Sometimes it helps to rub the skin with clean ice just before you swab it with alcohol and do the injection. The cold can numb it a bit.
Try to relax (I know, I know). A relaxed muscle doesn’t hurt as much when you penetrate it.
But mostly, be sure and swift. With the poke, that is. Hold the needle at 90°. Don’t aim for the skin, aim at a target behind the skin. You want the needle to end up fully in. Sliding a needle in hurts, so the more accurate your depth with your 90° jab, the less pain.
Once you’ve got it in though, again, follow your directions. Maybe slow, maybe quick. Some medications need to be given over a certain number of seconds, so as not to overwhelm the system. Go as slow as they say, it’s safest that way.
How do they feel? Assuming they’re not a special form of ouch like progesterone in oil, they feel like a shot. If you’ve had a flu shot, you’ve had an intramuscular shot. Most of the shots most people get, except for diabetics, are intramuscular.
I didn’t know that. Is this true, WhyNot? I always thought (well, assumed) that flu shots were subcutaneous, because they are so quick. Ditto shingles shot and tetanus booster (or nearly so). In contrast to the pneumonia jab, which took about thirty seconds and was even a little bit bloody. (How was that shot different?)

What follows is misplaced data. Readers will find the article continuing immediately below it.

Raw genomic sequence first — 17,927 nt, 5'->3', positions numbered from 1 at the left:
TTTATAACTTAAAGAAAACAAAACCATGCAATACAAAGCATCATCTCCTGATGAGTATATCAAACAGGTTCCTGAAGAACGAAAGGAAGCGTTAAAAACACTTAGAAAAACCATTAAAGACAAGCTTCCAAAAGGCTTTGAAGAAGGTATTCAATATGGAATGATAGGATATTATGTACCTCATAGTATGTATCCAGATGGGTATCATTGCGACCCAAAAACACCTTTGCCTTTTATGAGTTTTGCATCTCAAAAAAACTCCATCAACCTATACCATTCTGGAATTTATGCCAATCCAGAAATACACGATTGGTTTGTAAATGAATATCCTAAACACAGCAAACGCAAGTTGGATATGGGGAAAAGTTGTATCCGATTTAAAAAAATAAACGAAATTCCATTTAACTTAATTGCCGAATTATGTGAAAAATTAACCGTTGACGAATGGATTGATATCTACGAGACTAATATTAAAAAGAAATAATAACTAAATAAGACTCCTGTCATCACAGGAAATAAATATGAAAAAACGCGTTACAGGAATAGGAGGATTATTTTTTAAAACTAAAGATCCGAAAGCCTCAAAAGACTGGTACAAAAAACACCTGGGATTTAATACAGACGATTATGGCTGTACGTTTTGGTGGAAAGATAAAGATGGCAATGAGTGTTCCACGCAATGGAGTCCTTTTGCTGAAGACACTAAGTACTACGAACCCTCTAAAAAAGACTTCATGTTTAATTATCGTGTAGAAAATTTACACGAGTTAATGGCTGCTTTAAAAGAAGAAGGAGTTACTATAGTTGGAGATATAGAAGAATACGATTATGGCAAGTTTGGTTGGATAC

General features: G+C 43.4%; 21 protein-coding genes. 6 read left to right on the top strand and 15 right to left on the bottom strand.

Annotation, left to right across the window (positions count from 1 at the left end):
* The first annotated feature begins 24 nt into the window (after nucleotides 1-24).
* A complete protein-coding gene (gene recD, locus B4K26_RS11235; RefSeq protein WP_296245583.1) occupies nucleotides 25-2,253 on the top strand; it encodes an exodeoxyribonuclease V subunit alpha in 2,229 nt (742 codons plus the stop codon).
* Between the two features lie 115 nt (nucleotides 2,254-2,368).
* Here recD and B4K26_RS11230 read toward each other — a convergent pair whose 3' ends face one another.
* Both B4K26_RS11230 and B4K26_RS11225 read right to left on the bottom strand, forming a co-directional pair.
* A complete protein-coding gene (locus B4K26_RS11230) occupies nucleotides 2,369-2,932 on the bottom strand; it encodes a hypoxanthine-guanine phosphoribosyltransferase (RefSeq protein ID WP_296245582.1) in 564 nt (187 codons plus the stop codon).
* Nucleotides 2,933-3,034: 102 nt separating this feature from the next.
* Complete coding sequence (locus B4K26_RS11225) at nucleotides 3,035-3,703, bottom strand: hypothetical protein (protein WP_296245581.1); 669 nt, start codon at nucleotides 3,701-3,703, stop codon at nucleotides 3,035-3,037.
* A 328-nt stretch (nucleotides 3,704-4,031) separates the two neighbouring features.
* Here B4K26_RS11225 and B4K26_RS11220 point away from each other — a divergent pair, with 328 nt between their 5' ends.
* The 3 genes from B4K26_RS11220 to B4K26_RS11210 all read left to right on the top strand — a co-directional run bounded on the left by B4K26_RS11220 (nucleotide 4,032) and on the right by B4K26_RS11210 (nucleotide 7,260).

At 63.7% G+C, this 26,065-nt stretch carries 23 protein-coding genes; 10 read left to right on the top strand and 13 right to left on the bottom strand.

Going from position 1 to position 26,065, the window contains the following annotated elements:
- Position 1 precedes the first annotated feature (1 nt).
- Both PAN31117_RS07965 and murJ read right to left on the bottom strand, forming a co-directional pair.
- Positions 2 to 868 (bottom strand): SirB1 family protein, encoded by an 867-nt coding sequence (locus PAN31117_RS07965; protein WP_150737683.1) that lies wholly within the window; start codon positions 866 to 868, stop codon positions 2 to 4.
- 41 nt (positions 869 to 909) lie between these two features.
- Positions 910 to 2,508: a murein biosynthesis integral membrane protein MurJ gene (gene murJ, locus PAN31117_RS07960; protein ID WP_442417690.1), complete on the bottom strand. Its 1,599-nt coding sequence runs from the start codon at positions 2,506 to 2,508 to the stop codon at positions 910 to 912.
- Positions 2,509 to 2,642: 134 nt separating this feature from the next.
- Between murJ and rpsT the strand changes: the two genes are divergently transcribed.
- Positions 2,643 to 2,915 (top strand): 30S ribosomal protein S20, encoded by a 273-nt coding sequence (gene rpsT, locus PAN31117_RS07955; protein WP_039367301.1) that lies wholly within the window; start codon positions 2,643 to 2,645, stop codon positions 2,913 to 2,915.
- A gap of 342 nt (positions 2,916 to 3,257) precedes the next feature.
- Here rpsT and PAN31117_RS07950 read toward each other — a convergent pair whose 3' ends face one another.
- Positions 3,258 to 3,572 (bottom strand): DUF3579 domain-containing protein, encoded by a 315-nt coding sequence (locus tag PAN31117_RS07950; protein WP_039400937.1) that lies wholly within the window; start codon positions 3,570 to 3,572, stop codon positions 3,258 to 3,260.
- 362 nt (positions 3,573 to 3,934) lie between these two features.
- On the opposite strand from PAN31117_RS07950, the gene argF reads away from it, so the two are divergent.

Fighting ignorance and shot phobia.
ETA: And I’ve noticed, in neurology procedure rooms, where they do electromyograms, they keep a supply of ammonia ampules handy.
Quite a few years ago on my return from working overseas I had met up again with an ex girlfriend. We rapidly resumed a very brief but intense affair. Well I took it as an affair but she must have read it as a new start-all-over. When I disabused her of that notion she was a bit outraged and amongst all the name calling suggested I had better get 'checked out" before I returned to work as she had been enjoying a promiscuous lifestyle and had picked up several interesting “gifts”
I didn’t really believe it but thought as I was going to a remote location in the Former Soviet republic of Georgia for 3 months with no easy access to medical attention if required I would just pop by the local clinic in Tblisi and get checked out. Just to be sure.
Well the Georgian Doctor there told me that he could do all the tests but as I was going into the countryside for a while, why not start the treatment also and if the test results meant I needed to return then I had saved a little time. If everything was clear then no harm no foul.